Irish: likely derived from "sun"

Daughter of Cormac mac Airt, she was the much-younger wife of Fionn mac Cumhill. Unfortunately, she saw the "lovespot" of Diarmud, the nephew of Fionn, and instantly fell in love. Diarmud pled with her not to, but she pursued him, and he in turn fell in love with her. They fled Fionn's wrath, hiding in the woods, until Diarmud died by Fionn's hand. Grainne agreed to go then with Fionn, and stayed with him until her death.

The figure of Grainne is interesting in that it has analogies in the story of Tristan and Iseult, and in story of Deirdu (aka "The Fate of the Sons of Usnech"). Given that her name means "sun," she may also be the remnant of a solar deity, and the story of Diarmud and Fionn's battle for her is--as has been suggested by many scholars--a seasonal myth, like that of Gwyn ap Nudd and Gwythyr for Creiddylad in "Culhwch ac Olwen" and, of course, the story of Lancelot and Guenevere.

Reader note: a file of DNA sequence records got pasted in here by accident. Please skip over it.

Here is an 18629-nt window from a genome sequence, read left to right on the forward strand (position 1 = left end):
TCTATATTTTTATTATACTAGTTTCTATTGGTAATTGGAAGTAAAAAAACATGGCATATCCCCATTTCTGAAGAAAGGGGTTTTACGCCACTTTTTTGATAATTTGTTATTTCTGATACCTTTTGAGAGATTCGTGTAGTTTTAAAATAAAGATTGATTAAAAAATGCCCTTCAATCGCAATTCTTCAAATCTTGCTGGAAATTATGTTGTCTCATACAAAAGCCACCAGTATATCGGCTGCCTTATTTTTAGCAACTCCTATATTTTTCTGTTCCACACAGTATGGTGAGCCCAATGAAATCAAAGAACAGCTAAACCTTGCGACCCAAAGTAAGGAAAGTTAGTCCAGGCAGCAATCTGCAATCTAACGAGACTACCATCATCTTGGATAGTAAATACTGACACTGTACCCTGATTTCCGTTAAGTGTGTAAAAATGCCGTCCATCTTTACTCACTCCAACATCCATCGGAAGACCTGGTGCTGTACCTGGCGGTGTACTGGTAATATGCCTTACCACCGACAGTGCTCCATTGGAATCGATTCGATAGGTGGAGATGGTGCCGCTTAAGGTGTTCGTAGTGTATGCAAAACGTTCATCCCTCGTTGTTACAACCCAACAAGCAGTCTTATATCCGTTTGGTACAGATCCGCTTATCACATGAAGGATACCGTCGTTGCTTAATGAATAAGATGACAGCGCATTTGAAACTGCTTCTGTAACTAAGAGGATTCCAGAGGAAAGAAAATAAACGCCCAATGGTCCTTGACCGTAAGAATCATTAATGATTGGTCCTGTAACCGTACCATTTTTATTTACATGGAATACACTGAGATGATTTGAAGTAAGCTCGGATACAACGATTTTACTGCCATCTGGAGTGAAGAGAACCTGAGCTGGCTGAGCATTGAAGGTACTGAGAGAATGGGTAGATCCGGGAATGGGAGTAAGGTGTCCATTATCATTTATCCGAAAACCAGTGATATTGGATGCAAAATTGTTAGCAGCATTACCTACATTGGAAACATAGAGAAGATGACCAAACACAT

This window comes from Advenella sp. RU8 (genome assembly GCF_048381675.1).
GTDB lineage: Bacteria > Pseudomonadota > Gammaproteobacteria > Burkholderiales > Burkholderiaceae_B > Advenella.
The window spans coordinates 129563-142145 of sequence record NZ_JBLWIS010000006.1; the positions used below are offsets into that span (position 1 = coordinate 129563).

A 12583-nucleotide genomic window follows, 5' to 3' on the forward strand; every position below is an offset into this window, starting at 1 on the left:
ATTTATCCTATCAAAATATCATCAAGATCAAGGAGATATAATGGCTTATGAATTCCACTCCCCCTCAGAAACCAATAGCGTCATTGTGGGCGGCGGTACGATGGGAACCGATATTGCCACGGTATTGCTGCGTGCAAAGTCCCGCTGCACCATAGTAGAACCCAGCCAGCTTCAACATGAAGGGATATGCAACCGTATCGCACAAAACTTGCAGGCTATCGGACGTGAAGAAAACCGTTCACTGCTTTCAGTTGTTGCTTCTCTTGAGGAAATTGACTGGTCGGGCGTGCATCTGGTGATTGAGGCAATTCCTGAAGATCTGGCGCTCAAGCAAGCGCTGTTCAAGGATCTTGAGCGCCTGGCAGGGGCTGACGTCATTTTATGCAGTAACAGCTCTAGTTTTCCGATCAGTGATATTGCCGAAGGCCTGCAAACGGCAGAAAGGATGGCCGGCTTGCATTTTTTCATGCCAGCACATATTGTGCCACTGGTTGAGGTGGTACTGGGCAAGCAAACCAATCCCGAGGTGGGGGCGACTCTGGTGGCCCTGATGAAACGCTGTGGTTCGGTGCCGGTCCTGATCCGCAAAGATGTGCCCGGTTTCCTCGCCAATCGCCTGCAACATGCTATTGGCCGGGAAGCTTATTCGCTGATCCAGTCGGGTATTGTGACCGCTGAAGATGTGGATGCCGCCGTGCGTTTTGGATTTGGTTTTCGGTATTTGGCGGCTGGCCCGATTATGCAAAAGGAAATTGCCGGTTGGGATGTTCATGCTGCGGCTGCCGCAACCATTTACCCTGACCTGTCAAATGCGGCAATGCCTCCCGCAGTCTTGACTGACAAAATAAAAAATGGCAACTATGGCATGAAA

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Mary Jones 2004